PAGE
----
burning; the walled, a city in the vale of Siddim ( Genesis 13:10 ; 14:1-16 ). The wickedness of its inhabitants brought down upon it fire from heaven, by which it was destroyed ( 18:16-33 ; 19:1-29 ; Deuteronomy 23:17 ). This city and its awful destruction are frequently alluded to in Scripture ( Deuteronomy 29:23 ; 32:32 ; Isaiah 1:9 Isaiah 1:10 ; 3:9 ; 13:19 ; Jeremiah 23:14 ; Ezekiel 16:46-56 ; Zephaniah 2:9 ; Matthew 10:15 ; Romans 9:29 ; 2 Pet 2:6 , etc.). No trace of it or of the other cities of the plain has been discovered, so complete was their destruction. Just opposite the site of Zoar, on the south-west coast of the Dead Sea, is a range of low hills, forming a mass of mineral salt called Jebel Usdum, "the hill of Sodom." It has been concluded, from this and from other considerations, that the cities of the plain stood at the southern end of the Dead Sea. Others, however, with much greater probability, contend that they stood at the northern end of the sea. [in 1897].
their secret; their cement
(burning ), one of the most ancient cities of Syria. It is commonly mentioned in connection with Gomorrah, but also with Admah and Zeboim, and on one occasion -- ( Genesis 14:1 ) ... --with Bela or Zoar. Sodom was evidently the chief town in the settlement. The four are first named in the ethnological records of ( Genesis 10:19 ) as belonging to the Canaanites. The next mention of the name of Sodom, ( Genesis 13:10-13 ) gives more certain indication of the position of the city. Abram and Lot are standing together between Bethel and Ai, ver. 3, taking a survey of the land around and below them. Eastward of them, and absolutely at their feet, lay the "circle of Jordan." The whole circle was one great oasis --"a garden of Jehovah." ver. 10. In the midst of the garden the four cities of Sodom, Gomorrah, Admah and Zeboim appear to have been situated. It is necessary to notice how absolutely the cities are identified with the district. In the subsequent account of their destruction, ( Genesis 19:1 ) ... the topographical terms are employed with all the precision which is characteristic of such early times. The mention of the Jordan is conclusive as to the situation of the district, for the Jordan ceases where it enters the Dead Sea, and can have no existence south of that point. The catastrophe by which they were destroyed is described in ( Genesis 19:1 ) ... as a shower of brimstone and fire from Jehovah. However we may interpret the words of the earliest narrative, one thing is certain --that the lake was not one of the agents in the catastrophe. From all these passages, though much is obscure, two things seem clear:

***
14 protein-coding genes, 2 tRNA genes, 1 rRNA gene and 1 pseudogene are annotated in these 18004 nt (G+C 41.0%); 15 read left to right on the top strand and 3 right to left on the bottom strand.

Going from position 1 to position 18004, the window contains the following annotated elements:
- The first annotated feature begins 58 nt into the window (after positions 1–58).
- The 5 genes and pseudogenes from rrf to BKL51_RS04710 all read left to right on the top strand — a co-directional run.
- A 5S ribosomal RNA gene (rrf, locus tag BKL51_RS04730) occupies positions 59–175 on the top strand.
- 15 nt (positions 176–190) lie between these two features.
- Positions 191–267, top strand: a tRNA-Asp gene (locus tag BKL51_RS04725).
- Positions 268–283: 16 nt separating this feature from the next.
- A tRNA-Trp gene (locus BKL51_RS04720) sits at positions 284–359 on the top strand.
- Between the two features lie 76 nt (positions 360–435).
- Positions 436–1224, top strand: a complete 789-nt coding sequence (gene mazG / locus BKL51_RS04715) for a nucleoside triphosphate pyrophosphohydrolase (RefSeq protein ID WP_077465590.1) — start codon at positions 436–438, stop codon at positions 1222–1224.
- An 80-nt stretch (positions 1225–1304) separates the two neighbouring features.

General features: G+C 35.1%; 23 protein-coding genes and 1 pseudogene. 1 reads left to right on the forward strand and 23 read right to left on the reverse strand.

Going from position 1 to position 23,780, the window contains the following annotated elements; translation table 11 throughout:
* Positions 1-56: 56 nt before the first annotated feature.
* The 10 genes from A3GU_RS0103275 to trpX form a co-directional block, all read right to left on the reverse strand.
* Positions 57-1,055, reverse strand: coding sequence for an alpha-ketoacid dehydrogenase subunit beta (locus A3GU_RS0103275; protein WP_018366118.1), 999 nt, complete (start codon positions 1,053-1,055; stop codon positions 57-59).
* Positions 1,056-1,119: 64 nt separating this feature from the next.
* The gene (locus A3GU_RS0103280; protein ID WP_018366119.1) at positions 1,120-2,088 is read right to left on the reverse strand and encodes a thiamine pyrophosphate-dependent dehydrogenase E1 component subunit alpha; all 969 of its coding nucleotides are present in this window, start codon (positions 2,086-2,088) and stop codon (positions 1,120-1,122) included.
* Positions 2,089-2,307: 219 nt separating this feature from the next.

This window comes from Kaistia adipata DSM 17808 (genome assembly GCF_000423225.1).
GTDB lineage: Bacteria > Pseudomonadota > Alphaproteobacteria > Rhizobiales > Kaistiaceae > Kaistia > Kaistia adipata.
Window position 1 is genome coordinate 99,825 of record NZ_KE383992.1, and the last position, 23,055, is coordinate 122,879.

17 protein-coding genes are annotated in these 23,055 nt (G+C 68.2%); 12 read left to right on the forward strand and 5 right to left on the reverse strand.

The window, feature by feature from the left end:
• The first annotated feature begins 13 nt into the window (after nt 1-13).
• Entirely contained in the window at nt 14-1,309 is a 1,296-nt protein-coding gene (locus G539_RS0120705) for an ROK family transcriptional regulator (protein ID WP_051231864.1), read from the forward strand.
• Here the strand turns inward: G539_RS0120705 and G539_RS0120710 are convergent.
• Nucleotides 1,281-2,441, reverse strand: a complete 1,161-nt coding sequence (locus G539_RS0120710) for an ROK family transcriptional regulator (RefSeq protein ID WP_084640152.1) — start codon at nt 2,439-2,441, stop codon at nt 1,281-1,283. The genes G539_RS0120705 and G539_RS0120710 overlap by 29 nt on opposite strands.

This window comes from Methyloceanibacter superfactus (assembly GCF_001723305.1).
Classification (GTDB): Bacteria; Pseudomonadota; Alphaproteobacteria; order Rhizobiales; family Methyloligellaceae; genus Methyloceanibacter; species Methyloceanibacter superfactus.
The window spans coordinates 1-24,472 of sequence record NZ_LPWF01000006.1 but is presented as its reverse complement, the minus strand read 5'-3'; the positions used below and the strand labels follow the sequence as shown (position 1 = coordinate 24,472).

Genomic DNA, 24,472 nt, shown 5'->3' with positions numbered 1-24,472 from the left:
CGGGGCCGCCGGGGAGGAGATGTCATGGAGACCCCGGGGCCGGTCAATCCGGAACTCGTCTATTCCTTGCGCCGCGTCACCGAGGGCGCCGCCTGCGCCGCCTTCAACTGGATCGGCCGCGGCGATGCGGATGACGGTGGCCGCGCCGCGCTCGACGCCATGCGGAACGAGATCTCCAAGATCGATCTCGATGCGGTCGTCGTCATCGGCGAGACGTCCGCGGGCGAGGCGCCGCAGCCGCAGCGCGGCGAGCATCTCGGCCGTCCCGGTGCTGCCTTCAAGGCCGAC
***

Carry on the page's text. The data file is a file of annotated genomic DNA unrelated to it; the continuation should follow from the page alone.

sod'-um (cedhom; Sodoma) One of the 5 CITIES OF THE PLAIN (which see), destroyed by fire from heaven in the time of Abraham and Lot (Genesis 19:24). The wickedness of the city became proverbial. The sin of sodomy was an offense against nature frequently connected with idolatrous practices (see Rawlinson, History of Phoenicia). See SODOMITE. The fate of Sodom and Gomorrah is used as a warning to those who reject the gospel (Matthew 10:15; 11:24; 2 Peter 2:6; Jude 1:7). The word is used in a typical sense in Revelation 11:8. Sodom was probably located in plain South of the Dead Sea, now covered with water. The name is still preserved in Jebel Usdum (Mt. Sodom).
Dillmann. Genesis, 111; Robinson, BR, II, 187; G. A. Smith, HGHL, 505; Blanckenhorn, ZDPV, XIX, 1896, 53; Baedeker-Socin, Palestine, 143; Buhl, GAP, 117, 271, 274.
George Frederick Wright
These files are public domain.